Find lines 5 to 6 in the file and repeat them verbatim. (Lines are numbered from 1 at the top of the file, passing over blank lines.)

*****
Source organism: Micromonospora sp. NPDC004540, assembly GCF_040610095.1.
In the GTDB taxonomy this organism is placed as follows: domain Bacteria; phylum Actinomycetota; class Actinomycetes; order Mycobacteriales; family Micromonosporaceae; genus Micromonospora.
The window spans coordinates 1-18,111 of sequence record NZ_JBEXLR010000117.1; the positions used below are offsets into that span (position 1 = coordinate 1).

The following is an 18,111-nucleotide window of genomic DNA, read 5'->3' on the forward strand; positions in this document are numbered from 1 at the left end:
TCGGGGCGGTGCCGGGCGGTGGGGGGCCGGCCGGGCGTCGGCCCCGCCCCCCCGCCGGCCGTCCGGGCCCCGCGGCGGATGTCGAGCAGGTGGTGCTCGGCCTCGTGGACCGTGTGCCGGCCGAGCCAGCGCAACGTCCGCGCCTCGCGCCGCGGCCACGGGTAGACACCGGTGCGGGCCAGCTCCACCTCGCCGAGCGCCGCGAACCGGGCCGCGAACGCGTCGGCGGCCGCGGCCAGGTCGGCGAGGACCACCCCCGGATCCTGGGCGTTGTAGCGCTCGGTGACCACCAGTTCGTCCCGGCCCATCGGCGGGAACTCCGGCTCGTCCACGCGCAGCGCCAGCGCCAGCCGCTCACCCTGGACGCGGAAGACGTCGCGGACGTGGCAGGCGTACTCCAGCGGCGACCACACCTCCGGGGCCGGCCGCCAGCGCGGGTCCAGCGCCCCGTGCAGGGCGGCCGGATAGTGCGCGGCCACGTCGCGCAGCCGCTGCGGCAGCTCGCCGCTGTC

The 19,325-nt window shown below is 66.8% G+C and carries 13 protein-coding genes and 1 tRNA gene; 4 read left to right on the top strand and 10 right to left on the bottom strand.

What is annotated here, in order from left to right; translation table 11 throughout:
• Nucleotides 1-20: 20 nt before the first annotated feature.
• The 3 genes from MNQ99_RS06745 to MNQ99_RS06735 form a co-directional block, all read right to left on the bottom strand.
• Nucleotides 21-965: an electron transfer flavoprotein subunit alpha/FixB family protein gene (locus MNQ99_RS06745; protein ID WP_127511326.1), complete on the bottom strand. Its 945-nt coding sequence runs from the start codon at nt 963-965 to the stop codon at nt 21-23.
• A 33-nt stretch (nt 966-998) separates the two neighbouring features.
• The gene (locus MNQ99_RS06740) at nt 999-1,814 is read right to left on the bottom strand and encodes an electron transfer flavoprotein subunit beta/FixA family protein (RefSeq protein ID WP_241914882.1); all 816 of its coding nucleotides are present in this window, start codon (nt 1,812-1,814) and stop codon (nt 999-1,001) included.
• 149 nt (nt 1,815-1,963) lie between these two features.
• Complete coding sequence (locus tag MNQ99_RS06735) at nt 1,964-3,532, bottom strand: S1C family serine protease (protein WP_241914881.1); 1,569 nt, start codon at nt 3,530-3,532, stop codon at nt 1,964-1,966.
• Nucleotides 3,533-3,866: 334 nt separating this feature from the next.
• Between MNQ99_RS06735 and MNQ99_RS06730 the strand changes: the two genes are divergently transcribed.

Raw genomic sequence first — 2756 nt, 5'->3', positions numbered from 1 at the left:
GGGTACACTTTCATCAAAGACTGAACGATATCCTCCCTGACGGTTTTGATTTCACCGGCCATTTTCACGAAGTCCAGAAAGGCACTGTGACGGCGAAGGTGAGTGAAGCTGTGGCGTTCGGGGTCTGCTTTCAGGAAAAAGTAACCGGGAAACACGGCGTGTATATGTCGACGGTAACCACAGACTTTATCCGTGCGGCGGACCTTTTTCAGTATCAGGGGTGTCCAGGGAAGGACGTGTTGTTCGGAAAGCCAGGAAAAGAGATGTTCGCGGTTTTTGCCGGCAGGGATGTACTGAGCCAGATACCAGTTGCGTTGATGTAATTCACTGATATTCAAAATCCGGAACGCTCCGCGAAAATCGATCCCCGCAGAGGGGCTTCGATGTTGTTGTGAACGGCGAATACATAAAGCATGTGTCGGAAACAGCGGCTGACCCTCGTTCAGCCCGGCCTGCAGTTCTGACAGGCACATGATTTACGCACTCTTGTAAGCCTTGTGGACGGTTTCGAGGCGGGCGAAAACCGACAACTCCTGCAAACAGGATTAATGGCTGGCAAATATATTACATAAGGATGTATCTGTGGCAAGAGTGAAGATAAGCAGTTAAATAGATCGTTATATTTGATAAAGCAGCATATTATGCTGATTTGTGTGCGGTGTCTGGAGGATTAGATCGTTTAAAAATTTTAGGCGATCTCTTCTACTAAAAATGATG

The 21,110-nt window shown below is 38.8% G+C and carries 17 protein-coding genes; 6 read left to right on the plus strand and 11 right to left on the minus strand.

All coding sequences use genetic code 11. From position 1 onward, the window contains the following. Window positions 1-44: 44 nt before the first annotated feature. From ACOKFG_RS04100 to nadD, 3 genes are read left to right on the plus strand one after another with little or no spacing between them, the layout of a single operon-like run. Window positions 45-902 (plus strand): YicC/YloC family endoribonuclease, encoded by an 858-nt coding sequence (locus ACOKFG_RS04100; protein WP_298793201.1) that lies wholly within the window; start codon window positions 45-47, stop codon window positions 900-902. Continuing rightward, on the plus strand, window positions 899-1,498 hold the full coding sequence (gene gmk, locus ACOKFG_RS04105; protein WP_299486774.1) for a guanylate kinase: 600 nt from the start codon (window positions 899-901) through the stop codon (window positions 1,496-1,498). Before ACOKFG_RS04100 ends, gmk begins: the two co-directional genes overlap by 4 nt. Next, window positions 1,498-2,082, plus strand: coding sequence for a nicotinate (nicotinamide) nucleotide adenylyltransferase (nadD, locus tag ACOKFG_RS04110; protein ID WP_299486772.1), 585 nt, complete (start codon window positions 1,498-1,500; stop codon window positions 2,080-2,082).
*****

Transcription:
TCGGGGCGGTGCCGGGCGGTGGGGGGCCGGCCGGGCGTCGGCCCCGCCCCCCCGCCGGCCGTCCGGGCCCCGCGGCGGATGTCGAGCAGGTGGTGCTCGGCCTCGTGGACCGTGTGCCGGCCGAGCCAGCGCAACGTCCGCGCCTCGCGCCGCGGCCACGGGTAGACACCGGTGCGGGCCAGCTCCACCTCGCCGAGCGCCGCGAACCGGGCCGCGAACGCGTCGGCGGCCGCGGCCAGGTCGGCGAGGACCACCCCCGGATCCTGGGCGTTGTAGCGCTCGGTGACCACCAGTTCGTCCCGGCCCATCGGCGGGAACTCCGGCTCGTCCACGCGCAGCGCCAGCGCCAGCCGCTCACCCTGGACGCGGAAGACGTCGCGGACGTGGCAGGCGTACTCCAGCGGCGACCACACCTCCGGGGCCGGCCGCCAGCGCGGGTCCAGCGCCCCGTGCAGGGCGGCCGGATAGTGCGCGGCCACGTCGCGCAGCCGCTGCGGCAGCTCGCCGCTGTC

The 19,325-nt window shown below is 66.8% G+C and carries 13 protein-coding genes and 1 tRNA gene; 4 read left to right on the top strand and 10 right to left on the bottom strand.